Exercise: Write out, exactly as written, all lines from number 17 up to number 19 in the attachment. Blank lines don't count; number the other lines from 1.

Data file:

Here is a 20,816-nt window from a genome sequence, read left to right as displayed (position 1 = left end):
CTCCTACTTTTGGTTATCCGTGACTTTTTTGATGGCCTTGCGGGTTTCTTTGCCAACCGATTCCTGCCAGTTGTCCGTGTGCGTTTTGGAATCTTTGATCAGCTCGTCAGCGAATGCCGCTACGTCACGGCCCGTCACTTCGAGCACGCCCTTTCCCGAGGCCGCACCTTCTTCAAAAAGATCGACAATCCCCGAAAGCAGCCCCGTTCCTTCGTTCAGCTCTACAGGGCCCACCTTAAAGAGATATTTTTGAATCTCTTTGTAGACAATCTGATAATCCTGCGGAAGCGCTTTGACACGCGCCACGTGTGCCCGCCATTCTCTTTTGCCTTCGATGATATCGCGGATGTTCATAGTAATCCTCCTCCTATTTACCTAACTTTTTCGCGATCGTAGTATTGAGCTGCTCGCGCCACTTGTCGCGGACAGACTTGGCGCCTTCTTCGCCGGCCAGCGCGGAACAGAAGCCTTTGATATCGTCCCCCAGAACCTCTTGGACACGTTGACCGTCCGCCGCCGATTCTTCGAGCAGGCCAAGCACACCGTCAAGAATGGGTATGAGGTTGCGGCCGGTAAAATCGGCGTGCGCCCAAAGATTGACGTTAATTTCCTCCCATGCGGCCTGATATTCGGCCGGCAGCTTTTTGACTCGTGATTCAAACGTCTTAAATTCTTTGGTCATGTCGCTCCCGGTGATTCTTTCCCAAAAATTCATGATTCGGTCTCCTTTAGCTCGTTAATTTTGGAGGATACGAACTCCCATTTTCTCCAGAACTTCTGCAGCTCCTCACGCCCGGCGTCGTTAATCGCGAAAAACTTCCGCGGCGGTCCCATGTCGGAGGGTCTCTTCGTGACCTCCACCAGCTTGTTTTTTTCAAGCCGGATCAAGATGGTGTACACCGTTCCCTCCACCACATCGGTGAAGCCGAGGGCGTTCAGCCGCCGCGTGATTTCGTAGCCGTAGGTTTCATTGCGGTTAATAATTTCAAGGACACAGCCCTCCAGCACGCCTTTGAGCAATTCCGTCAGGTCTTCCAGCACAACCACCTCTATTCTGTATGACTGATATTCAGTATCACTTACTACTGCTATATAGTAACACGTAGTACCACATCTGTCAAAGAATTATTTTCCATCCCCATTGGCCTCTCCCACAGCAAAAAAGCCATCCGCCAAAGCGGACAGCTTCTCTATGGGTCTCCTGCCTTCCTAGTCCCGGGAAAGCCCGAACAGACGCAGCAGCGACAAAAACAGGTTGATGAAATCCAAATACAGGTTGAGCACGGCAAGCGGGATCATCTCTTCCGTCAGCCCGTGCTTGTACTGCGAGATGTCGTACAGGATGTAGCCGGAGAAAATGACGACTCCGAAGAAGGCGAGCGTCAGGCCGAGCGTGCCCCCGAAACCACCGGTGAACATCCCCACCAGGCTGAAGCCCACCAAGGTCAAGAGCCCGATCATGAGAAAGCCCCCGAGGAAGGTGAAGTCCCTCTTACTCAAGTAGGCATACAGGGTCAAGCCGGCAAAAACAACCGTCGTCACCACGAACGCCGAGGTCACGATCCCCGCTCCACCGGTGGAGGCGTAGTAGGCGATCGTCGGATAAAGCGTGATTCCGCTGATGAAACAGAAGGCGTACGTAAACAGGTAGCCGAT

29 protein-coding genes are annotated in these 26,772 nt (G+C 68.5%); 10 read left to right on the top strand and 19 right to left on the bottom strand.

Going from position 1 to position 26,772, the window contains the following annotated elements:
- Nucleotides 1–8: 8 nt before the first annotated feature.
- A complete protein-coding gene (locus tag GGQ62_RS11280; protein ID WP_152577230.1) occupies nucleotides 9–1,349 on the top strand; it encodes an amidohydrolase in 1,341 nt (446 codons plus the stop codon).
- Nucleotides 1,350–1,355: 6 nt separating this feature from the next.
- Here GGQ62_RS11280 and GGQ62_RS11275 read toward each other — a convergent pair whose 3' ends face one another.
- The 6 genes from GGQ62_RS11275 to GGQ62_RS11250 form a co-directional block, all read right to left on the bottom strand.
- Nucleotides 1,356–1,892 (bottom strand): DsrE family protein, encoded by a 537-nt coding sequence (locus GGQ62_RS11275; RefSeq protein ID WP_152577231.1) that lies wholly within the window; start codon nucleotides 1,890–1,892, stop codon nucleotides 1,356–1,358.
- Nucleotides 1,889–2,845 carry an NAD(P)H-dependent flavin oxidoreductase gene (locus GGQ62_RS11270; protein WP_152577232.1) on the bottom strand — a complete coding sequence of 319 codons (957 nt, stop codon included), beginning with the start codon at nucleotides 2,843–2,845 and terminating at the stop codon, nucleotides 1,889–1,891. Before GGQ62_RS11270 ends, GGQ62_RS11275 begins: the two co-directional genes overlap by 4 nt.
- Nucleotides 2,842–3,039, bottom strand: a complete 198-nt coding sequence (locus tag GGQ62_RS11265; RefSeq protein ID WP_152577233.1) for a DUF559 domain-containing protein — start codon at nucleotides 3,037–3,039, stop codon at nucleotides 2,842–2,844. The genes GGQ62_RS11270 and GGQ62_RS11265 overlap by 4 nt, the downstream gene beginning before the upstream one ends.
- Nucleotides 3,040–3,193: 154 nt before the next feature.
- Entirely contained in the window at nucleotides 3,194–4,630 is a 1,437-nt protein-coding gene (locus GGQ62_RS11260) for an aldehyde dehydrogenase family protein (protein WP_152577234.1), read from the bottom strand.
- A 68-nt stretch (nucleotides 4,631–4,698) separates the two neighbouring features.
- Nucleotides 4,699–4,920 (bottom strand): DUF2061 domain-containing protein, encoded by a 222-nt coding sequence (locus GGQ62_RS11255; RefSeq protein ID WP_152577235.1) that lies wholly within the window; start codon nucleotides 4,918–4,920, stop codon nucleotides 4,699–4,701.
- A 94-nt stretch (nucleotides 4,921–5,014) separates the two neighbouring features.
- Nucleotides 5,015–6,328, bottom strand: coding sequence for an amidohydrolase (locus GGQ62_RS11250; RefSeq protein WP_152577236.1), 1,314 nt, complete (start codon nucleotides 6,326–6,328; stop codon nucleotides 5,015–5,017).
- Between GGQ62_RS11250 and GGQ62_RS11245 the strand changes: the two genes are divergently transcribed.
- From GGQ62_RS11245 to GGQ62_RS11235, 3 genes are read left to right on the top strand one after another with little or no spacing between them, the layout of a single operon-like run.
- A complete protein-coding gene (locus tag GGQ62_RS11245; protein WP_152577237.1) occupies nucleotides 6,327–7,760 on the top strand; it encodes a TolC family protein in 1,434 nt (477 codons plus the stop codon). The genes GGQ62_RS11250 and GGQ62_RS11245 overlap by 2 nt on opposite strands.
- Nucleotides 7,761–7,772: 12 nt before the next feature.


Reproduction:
- A 94-nt stretch (nucleotides 4,921–5,014) separates the two neighbouring features.
- Nucleotides 5,015–6,328, bottom strand: coding sequence for an amidohydrolase (locus GGQ62_RS11250; RefSeq protein WP_152577236.1), 1,314 nt, complete (start codon nucleotides 6,326–6,328; stop codon nucleotides 5,015–5,017).
- Between GGQ62_RS11250 and GGQ62_RS11245 the strand changes: the two genes are divergently transcribed.